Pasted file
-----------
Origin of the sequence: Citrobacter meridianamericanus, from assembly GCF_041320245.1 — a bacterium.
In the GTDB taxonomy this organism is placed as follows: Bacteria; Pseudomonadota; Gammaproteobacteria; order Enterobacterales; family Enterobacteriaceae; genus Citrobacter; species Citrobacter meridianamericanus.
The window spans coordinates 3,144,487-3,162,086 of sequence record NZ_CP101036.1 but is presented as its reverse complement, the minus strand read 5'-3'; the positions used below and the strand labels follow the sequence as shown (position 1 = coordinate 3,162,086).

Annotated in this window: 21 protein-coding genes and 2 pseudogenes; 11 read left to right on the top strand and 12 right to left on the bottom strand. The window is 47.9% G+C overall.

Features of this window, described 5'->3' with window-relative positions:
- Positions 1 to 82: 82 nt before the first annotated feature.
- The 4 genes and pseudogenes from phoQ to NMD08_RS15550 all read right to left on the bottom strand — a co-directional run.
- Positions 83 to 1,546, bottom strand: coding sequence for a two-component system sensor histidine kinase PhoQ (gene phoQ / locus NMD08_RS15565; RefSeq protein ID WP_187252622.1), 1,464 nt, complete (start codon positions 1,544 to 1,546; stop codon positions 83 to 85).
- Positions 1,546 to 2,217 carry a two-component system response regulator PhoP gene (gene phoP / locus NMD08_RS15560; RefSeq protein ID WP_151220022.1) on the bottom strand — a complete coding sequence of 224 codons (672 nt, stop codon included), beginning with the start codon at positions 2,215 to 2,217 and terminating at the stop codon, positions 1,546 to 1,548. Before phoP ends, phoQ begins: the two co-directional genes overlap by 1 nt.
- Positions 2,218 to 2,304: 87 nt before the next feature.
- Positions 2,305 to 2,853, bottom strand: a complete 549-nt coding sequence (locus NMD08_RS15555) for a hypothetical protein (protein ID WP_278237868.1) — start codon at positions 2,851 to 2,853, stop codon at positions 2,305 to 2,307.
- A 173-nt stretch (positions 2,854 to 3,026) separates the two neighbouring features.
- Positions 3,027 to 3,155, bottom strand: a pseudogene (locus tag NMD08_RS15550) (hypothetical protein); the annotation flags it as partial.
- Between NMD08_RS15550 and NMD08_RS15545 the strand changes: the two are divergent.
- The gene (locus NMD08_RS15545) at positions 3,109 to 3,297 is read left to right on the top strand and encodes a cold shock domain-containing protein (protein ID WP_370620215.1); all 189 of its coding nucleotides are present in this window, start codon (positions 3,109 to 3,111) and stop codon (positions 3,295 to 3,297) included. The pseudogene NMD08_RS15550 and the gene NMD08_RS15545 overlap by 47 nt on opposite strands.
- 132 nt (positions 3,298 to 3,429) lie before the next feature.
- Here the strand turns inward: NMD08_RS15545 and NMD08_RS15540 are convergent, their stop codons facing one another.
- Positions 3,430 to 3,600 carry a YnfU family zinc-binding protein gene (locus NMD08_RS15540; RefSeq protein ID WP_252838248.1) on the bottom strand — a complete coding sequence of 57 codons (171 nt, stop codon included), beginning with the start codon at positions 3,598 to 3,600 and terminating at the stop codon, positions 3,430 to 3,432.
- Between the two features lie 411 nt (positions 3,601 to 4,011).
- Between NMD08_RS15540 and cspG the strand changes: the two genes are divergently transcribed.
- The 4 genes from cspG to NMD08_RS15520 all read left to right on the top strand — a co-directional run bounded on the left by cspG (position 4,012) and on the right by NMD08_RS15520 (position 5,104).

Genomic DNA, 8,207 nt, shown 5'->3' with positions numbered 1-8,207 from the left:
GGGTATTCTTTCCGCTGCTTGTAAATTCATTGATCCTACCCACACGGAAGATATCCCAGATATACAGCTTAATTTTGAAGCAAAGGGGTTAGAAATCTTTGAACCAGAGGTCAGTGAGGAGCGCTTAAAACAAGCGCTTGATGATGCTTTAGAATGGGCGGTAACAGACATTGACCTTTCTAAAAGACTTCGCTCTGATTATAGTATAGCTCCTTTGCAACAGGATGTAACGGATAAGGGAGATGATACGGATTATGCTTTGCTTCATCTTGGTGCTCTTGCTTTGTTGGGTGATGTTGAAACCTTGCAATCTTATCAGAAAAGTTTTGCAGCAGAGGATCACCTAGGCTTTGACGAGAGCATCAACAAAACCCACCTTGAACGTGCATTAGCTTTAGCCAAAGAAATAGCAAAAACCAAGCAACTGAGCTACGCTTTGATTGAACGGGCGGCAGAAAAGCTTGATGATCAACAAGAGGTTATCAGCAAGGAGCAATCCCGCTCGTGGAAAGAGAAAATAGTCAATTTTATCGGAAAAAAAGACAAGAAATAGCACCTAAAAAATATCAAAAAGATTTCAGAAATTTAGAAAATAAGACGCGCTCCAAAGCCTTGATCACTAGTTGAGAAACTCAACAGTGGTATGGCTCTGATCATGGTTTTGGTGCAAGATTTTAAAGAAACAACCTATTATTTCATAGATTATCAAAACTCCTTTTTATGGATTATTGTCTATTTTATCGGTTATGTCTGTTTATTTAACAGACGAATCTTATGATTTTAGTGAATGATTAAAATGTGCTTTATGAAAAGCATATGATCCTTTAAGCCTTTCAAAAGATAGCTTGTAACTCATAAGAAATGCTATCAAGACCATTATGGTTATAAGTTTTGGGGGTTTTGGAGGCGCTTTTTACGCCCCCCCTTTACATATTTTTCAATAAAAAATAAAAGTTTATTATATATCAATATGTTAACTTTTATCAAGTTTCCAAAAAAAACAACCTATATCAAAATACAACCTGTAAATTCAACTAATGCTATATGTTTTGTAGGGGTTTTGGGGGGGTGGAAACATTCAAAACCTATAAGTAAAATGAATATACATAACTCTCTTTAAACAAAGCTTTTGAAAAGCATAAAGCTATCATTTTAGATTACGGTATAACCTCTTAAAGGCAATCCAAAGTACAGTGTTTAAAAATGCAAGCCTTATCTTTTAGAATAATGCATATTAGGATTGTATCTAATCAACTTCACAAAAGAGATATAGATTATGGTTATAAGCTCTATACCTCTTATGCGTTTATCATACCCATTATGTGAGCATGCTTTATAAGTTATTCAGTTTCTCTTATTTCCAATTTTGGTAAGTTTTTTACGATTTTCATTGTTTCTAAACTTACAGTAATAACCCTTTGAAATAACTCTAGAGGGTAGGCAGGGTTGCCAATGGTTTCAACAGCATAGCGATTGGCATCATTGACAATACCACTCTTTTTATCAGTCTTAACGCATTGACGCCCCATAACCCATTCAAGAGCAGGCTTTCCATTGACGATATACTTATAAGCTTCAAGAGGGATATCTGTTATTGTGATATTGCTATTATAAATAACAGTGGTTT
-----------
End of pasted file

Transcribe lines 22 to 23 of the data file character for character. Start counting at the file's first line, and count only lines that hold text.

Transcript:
Genomic DNA, 8,207 nt, shown 5'->3' with positions numbered 1-8,207 from the left:
GGGTATTCTTTCCGCTGCTTGTAAATTCATTGATCCTACCCACACGGAAGATATCCCAGATATACAGCTTAATTTTGAAGCAAAGGGGTTAGAAATCTTTGAACCAGAGGTCAGTGAGGAGCGCTTAAAACAAGCGCTTGATGATGCTTTAGAATGGGCGGTAACAGACATTGACCTTTCTAAAAGACTTCGCTCTGATTATAGTATAGCTCCTTTGCAACAGGATGTAACGGATAAGGGAGATGATACGGATTATGCTTTGCTTCATCTTGGTGCTCTTGCTTTGTTGGGTGATGTTGAAACCTTGCAATCTTATCAGAAAAGTTTTGCAGCAGAGGATCACCTAGGCTTTGACGAGAGCATCAACAAAACCCACCTTGAACGTGCATTAGCTTTAGCCAAAGAAATAGCAAAAACCAAGCAACTGAGCTACGCTTTGATTGAACGGGCGGCAGAAAAGCTTGATGATCAACAAGAGGTTATCAGCAAGGAGCAATCCCGCTCGTGGAAAGAGAAAATAGTCAATTTTATCGGAAAAAAAGACAAGAAATAGCACCTAAAAAATATCAAAAAGATTTCAGAAATTTAGAAAATAAGACGCGCTCCAAAGCCTTGATCACTAGTTGAGAAACTCAACAGTGGTATGGCTCTGATCATGGTTTTGGTGCAAGATTTTAAAGAAACAACCTATTATTTCATAGATTATCAAAACTCCTTTTTATGGATTATTGTCTATTTTATCGGTTATGTCTGTTTATTTAACAGACGAATCTTATGATTTTAGTGAATGATTAAAATGTGCTTTATGAAAAGCATATGATCCTTTAAGCCTTTCAAAAGATAGCTTGTAACTCATAAGAAATGCTATCAAGACCATTATGGTTATAAGTTTTGGGGGTTTTGGAGGCGCTTTTTACGCCCCCCCTTTACATATTTTTCAATAAAAAATAAAAGTTTATTATATATCAATATGTTAACTTTTATCAAGTTTCCAAAAAAAACAACCTATATCAAAATACAACCTGTAAATTCAACTAATGCTATATGTTTTGTAGGGGTTTTGGGGGGGTGGAAACATTCAAAACCTATAAGTAAAATGAATATACATAACTCTCTTTAAACAAAGCTTTTGAAAAGCATAAAGCTATCATTTTAGATTACGGTATAACCTCTTAAAGGCAATCCAAAGTACAGTGTTTAAAAATGCAAGCCTTATCTTTTAGAATAATGCATATTAGGATTGTATCTAATCAACTTCACAAAAGAGATATAGATTATGGTTATAAGCTCTATACCTCTTATGCGTTTATCATACCCATTATGTGAGCATGCTTTATAAGTTATTCAGTTTCTCTTATTTCCAATTTTGGTAAGTTTTTTACGATTTTCATTGTTTCTAAACTTACAGTAATAACCCTTTGAAATAACTCTAGAGGGTAGGCAGGGTTGCCAATGGTTTCAACAGCATAGCGATTGGCATCATTGACAATACCACTCTTTTTATCAGTCTTAACGCATTGACGCCCCATAACCCATTCAAGAGCAGGCTTTCCATTGACGATATACTTATAAGCTTCAAGAGGGATATCTGTTATTGTGATATTGCTATTATAAATAACAGTGGTTT